Water Down, Things Looking Up As ITID Readies Santa Rosa Work

A five-year schedule for improvements to Santa Rosa Groves/Unit 20 was shared with the Indian Trail Improvement District Board of Supervisors on Wednesday, Nov. 16.

Even before serious work begins, the activation of the Santa Rosa Groves neighborhood — an area long prone to flooding — is seeing dividends in the wake of Hurricane Ian.

ITID Executive Director Burgess Hanson said that the area did better than it would have prior to becoming part of ITID in 2021.

“We got a pump out there, and we were able to shore up some stuff,” he said.

ITID Supervisor-Elect Elizabeth Accomando, who will be sworn in at the Dec. 7 meeting, agreed.

“We definitely did do better,” said the longtime Santa Rosa resident and prime supporter of Unit 20’s activation into the district. “Most important, we had someone to call. We had been all on our own out here.”

The area, north of White Fences, has a long history of flooding problems. Its roads and swales have deteriorated, and the canals are overgrown. “We have a lot of old, messed up infrastructure,” Accomando said.

That’s about to change after a 10-year, $3 million loan was secured in September to install pumps; clear canals; build up or mill roads, particularly Carol Street; install signage; and perhaps add some type of traffic calming. The improvements will allow curbside garbage pickup, mail and package delivery, and help prevent flooding during heavy rain events.

During the Nov. 16 meeting, ITID Vice President Betty Argue expressed concern that the hardening of the bank at the Santa Rosa pump station was not scheduled to begin until August, well into the next hurricane season, and will not be completed until October. “Is that not priority No. 1 anymore?” she asked.

“The pump station is a priority… [but] we have pumping capacity there now,” said ITID Chief Construction Officer Rob Robinson, adding that it is important to clear canals so the water will flow if pumping is necessary.

ITID Engineer Jay Foy agreed that improvements to the pump station should be a high priority. “Without those pumps, Santa Rosa Groves is in trouble,” he said. “We need to have a pump with a perimeter berm around it, or Santa Rosa Groves doesn’t work.”

The first phase of the project will begin in January with mowing, cutbacks and clearing of canal banks, followed by surveys of the canals, according to the schedule Robinson provided to the supervisors. Excavation of the canals is scheduled to start in early spring.

Roadway stabilization is scheduled to start in late fall with Marie Court. The stabilization of Carol Street, the area’s main road, will begin in the late fall of 2024. The first phase of milling the roads would begin in December 2026, with Carol Street scheduled to be completed in the winter of 2028, with most of the work done in-house by ITID crews in order to save money.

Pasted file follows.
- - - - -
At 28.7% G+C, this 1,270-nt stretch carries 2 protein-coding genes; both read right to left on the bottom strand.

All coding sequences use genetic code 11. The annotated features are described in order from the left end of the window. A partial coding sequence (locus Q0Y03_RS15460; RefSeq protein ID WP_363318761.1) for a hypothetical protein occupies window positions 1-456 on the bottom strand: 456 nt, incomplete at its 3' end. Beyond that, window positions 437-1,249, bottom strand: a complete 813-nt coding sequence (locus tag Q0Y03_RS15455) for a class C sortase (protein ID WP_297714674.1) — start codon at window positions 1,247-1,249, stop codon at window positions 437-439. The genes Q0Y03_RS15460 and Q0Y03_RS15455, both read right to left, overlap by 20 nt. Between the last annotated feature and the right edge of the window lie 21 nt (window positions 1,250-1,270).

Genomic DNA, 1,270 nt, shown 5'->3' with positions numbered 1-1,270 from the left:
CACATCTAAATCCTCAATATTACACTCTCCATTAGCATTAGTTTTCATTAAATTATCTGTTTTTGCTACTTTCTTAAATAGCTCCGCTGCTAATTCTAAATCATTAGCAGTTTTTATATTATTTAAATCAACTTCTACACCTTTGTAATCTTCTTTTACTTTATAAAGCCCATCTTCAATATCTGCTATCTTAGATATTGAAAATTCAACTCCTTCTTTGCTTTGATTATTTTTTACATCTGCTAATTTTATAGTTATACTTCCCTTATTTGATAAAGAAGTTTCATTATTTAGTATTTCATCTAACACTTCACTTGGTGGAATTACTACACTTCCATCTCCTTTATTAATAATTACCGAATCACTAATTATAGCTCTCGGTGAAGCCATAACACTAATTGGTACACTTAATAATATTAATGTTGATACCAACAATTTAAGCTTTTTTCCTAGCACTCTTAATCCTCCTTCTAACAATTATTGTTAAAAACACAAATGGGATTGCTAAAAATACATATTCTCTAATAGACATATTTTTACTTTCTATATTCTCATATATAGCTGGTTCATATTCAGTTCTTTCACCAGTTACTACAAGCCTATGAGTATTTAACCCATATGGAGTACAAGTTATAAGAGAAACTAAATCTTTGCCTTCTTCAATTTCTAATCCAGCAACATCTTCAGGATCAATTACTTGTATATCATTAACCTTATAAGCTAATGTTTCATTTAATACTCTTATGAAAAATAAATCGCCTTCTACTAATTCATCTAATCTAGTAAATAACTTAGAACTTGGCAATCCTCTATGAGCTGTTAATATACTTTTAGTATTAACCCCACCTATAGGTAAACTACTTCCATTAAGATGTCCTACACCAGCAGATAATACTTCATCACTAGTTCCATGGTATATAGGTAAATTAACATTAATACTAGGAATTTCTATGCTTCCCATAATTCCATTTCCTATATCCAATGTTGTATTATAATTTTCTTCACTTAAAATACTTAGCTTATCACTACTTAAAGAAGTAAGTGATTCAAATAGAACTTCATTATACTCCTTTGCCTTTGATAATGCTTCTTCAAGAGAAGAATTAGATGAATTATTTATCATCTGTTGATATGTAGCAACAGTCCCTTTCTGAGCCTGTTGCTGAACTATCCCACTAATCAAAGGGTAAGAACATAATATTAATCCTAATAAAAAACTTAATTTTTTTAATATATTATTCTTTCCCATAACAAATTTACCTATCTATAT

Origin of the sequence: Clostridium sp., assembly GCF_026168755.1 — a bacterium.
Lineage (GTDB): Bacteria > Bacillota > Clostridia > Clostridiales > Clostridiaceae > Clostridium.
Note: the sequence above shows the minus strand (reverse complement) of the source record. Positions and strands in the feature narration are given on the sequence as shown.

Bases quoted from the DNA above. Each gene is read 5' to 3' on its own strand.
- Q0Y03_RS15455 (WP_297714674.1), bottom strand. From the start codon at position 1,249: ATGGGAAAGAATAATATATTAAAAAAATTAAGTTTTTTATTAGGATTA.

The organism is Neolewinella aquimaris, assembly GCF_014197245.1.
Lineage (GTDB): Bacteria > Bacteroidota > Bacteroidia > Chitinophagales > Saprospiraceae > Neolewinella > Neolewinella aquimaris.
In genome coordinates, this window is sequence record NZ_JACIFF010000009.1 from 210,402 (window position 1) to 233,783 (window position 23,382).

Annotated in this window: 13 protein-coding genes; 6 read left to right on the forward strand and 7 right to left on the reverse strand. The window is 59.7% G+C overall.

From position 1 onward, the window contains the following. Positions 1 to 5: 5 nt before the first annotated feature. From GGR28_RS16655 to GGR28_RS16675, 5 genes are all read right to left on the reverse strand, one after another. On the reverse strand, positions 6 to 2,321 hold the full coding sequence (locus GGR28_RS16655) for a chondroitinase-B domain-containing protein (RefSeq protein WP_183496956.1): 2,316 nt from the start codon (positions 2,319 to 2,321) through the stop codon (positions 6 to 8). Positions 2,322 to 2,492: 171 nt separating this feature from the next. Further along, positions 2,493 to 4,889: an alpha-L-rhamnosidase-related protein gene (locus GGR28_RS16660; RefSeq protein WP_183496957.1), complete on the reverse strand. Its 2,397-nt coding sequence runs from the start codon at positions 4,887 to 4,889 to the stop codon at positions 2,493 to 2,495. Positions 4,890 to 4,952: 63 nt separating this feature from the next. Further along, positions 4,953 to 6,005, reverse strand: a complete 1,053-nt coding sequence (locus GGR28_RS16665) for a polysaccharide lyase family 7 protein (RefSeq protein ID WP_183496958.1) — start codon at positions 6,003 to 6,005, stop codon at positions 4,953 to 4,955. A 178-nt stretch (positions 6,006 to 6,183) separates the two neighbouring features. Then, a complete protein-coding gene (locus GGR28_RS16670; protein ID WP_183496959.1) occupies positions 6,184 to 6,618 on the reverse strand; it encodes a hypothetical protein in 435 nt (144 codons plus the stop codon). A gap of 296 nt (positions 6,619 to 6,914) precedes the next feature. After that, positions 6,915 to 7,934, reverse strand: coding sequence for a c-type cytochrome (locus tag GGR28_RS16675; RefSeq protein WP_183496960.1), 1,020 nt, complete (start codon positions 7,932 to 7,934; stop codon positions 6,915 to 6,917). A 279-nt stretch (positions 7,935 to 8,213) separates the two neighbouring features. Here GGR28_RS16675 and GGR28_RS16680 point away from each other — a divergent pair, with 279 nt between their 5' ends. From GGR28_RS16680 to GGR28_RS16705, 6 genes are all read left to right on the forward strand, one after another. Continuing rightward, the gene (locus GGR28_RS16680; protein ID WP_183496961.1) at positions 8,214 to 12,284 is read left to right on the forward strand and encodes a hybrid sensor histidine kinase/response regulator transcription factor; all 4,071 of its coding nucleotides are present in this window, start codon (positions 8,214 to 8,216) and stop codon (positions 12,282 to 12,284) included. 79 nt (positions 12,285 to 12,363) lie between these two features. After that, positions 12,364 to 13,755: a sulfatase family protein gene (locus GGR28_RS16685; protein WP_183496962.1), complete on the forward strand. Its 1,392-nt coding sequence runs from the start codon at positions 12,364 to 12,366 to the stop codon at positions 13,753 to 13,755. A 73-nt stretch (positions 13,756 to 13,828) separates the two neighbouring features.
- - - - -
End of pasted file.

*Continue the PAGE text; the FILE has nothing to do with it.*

“It’s give and take,” Accomando said. “If more of the work were contracted out, it could go faster… but it also would cost a lot more money.”

By keeping the amount borrowed by the area’s residents through ITID relatively small with a 10-year payback, “the milled roads will last well beyond the repayment of the loan,” she said. “The residents are willing to wait.”

The 4.53 percent loan has a total payback of $3,881,000. The average per acre annual assessment will be some $827.

Created in the 1970s, Santa Rosa Groves is made up of 99 lots ranging from five acres to 20 acres. A property owner with five acres will pay approximately $4,138 in annual unit-specific assessments for the project.

In other drainage-related news:

• The supervisors learned from Foy that overall, ITID is “so much better off now” than during heavy rain events over the last 30 years. He said that ITID crews responded to 239 calls related to Hurricane Ian between Sept. 28 and Oct. 10. Most of the problems arose from clogged culverts and homeowners who had filled in the swale to create illegal driveways.

District phones continued to be answered during Ian. “We were back to normal operations while the county and many cities were not,” said Hanson, adding that the Parks & Recreation Department also pitched in to help.

• The supervisors also learned from Foy that the drainage issues in the Grapeview area are due to a “grossly undersized pipe” that runs under county-owned Northlake Blvd. Palm Beach County has plans to replace the smaller pipe with a larger one when that section of Northlake is redone, Foy said.

“We could be looking at another five or six years,” said Argue, who visited the area north of Northlake after Ian passed through. “If we’d gotten much more rain, we’d have had a problem… People blame [Indian Trail] for this, but it is not our responsibility.”

Argue encouraged staff to push the issue forward with the county through whatever means possible.

“It’s a problem that needs to be fixed,” she said. “It needs to be expedited.”